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Via Reuters, by Marwa Awad and Dina Zayed
CAIRO (Reuters) - Omar Suleiman, the former spy chief now trying to run for the Egyptian presidency, says he wants the job to stop it going to the Islamist Muslim Brotherhood - but sees the Brotherhood playing a vital role in Egyptian politics.
A powerful but shadowy figure during the Hosni Mubarak era and one of the former president's closest aides, Suleiman joined the presidential race at the last minute and is now fighting disqualification by the commission overseeing the vote.
In a dramatic announcement on Saturday, the commission struck off 10 contenders, including Suleiman and two other front runners - a Muslim Brotherhood candidate and a Salafi preacher.
Suleiman's team gathered 49,000 signatures in 15 provinces - more than the 30,000 needed - to back his candidacy, but the commission said he had 1,000 votes too few in one province. He has until Monday to appeal.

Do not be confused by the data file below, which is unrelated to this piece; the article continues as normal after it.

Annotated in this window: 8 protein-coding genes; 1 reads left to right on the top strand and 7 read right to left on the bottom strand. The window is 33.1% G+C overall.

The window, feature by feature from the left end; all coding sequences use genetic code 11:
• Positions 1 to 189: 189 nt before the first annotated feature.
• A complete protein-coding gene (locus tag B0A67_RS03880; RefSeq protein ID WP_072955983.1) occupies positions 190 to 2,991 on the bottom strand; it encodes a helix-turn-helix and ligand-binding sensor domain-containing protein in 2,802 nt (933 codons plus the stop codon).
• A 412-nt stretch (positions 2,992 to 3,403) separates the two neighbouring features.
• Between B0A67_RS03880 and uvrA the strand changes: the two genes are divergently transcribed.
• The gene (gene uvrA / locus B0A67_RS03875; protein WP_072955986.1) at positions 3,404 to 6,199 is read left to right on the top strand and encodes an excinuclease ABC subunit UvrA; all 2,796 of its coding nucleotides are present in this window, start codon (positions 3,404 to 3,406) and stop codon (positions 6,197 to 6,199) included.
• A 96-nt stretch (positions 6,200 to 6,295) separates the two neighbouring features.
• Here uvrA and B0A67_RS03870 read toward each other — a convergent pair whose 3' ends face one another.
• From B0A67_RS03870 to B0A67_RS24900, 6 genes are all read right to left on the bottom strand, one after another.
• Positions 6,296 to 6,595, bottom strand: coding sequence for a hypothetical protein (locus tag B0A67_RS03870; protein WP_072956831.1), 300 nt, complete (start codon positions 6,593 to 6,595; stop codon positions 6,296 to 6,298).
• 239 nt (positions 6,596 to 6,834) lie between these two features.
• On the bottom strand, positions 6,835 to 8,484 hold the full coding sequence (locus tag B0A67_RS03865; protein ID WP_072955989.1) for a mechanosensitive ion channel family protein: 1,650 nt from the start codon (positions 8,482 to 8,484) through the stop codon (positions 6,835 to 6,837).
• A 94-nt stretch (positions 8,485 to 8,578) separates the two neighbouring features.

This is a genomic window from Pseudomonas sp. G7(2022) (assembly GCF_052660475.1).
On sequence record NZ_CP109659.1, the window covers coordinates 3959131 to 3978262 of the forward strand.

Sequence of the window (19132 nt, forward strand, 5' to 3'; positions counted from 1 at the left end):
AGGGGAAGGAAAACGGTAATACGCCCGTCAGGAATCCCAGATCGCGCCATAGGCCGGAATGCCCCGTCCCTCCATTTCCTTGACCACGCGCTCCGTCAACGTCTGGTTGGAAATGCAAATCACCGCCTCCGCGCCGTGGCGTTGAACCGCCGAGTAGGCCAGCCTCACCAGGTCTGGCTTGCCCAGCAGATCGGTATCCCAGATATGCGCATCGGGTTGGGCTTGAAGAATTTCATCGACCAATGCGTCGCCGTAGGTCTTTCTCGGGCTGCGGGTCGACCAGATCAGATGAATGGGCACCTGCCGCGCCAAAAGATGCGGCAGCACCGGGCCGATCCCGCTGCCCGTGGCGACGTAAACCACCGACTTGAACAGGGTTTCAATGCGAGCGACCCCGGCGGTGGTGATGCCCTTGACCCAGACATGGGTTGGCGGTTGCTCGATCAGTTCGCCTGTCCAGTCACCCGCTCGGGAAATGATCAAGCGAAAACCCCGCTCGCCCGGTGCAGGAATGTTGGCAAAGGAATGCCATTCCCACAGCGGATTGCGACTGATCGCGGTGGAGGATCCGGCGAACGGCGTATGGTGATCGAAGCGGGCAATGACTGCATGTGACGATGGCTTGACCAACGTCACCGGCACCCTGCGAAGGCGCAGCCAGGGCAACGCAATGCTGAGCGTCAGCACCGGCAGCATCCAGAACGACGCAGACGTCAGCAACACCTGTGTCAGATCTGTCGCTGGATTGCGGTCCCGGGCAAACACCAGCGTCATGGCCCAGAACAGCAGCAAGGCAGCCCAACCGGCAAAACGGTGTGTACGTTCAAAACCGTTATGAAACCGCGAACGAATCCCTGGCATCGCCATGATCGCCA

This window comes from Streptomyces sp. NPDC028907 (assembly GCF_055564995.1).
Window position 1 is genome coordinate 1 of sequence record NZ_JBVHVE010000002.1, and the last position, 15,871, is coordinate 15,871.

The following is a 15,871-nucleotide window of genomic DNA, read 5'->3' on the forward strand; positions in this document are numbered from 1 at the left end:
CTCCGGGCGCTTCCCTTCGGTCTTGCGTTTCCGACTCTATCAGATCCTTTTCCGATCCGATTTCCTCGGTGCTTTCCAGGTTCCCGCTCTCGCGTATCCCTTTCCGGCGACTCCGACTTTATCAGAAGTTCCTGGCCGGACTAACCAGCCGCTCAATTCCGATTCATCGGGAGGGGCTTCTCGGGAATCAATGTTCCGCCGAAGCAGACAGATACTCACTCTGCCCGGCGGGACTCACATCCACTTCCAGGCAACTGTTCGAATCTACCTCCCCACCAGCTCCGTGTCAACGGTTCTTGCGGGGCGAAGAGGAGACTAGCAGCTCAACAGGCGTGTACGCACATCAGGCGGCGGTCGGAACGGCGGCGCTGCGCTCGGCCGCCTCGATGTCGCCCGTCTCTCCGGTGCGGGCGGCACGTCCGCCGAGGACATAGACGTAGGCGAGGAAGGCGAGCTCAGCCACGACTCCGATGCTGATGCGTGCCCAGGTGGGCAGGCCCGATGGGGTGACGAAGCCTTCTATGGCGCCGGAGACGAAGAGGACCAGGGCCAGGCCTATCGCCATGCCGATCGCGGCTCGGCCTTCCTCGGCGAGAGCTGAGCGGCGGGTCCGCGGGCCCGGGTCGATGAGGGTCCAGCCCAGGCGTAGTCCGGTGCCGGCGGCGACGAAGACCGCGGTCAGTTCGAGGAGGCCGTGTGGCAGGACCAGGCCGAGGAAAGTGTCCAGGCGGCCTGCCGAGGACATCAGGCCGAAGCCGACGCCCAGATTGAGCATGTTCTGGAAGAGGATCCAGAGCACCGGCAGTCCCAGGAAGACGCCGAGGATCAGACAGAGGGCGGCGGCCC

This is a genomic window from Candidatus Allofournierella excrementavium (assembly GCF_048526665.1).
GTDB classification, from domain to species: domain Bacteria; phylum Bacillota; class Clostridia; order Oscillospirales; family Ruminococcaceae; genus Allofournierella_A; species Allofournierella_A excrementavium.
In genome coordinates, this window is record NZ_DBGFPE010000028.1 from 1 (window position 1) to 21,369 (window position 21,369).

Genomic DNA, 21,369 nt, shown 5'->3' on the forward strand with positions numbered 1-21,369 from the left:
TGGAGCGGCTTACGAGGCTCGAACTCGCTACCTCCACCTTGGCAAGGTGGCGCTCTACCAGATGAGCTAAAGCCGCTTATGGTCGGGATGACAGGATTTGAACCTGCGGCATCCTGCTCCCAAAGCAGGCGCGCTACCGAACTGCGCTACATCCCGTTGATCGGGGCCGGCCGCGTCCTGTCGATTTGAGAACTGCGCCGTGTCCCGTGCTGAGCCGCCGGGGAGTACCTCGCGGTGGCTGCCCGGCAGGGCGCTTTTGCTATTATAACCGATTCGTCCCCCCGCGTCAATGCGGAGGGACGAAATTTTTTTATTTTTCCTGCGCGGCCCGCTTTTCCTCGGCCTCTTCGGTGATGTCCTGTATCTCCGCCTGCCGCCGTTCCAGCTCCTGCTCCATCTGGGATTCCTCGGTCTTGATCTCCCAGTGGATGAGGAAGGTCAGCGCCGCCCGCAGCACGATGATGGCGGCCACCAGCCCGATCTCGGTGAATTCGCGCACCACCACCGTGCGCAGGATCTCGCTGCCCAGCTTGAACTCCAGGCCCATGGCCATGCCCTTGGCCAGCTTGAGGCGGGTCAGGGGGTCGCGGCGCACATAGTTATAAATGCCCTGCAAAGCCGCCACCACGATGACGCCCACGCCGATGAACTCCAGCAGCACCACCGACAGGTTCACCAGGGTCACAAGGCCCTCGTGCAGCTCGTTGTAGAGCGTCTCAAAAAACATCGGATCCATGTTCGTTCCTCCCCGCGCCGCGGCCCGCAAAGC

His campaign team announced on Sunday the suspension of his presidential campaign until April 26, when a final list of all eligible candidates is due to be announced.
In an interview with Reuters on Saturday, before his exclusion was announced, Suleiman, 74, said he was running for office in response to public demands for a counterweight to Islamist influence.
"This is why they sought me, as a balance between Islamists and civilian forces," said Suleiman, who describes himself as a devout Muslim but adds that Egyptians fear their country is being turned into a theocracy.
"Many people felt that the state is going to the Muslim Brotherhood - in parliament, in government and now the presidency," Suleiman said.